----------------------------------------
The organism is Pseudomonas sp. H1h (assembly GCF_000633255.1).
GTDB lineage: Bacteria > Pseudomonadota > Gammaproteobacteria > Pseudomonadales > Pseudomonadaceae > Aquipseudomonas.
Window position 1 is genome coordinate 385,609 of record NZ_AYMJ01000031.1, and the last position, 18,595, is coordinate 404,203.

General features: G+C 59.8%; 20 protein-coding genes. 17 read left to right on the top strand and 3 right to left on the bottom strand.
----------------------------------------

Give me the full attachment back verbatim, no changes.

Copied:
The organism is Pseudomonas sp. H1h (assembly GCF_000633255.1).
GTDB lineage: Bacteria > Pseudomonadota > Gammaproteobacteria > Pseudomonadales > Pseudomonadaceae > Aquipseudomonas.
Window position 1 is genome coordinate 385,609 of record NZ_AYMJ01000031.1, and the last position, 18,595, is coordinate 404,203.

General features: G+C 59.8%; 20 protein-coding genes. 17 read left to right on the top strand and 3 right to left on the bottom strand.